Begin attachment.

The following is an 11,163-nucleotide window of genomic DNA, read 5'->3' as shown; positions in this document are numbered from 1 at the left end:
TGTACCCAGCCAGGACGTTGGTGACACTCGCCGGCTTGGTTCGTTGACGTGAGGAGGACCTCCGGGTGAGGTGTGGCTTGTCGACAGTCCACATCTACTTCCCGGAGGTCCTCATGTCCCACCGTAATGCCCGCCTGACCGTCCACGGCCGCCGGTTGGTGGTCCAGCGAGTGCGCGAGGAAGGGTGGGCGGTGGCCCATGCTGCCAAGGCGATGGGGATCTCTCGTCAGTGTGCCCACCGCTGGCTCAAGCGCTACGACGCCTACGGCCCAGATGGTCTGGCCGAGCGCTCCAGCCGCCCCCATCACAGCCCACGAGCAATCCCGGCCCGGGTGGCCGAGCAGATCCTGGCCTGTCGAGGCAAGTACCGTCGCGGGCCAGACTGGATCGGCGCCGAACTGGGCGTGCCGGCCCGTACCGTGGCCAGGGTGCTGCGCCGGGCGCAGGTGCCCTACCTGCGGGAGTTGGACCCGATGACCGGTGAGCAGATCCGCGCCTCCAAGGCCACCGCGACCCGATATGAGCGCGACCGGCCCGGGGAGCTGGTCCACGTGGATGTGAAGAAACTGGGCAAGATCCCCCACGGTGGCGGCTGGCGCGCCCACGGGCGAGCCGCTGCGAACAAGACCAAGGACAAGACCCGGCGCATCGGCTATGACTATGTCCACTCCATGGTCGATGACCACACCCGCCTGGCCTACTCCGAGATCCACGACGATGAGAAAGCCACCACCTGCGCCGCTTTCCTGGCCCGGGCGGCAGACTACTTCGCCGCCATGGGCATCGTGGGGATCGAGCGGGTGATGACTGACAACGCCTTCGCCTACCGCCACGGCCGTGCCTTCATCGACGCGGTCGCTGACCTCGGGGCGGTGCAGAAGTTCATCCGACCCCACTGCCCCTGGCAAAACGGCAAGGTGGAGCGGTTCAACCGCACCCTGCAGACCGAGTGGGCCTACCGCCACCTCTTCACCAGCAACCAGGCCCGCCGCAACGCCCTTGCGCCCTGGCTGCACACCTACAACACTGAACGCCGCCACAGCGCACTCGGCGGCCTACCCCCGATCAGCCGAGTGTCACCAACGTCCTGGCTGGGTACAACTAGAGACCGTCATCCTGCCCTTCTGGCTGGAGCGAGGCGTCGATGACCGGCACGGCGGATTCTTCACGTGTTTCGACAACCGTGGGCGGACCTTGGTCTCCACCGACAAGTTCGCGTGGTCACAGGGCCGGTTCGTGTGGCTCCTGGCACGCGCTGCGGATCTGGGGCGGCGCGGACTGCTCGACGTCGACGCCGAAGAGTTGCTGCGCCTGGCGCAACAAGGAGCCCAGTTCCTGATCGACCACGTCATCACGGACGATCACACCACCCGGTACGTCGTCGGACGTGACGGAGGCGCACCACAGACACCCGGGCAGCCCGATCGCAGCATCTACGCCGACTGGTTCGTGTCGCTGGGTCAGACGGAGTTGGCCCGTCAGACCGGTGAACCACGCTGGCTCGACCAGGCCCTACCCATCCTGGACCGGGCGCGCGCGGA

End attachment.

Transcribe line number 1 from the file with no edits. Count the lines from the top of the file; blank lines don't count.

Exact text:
The following is an 11,163-nucleotide window of genomic DNA, read 5'->3' as shown; positions in this document are numbered from 1 at the left end: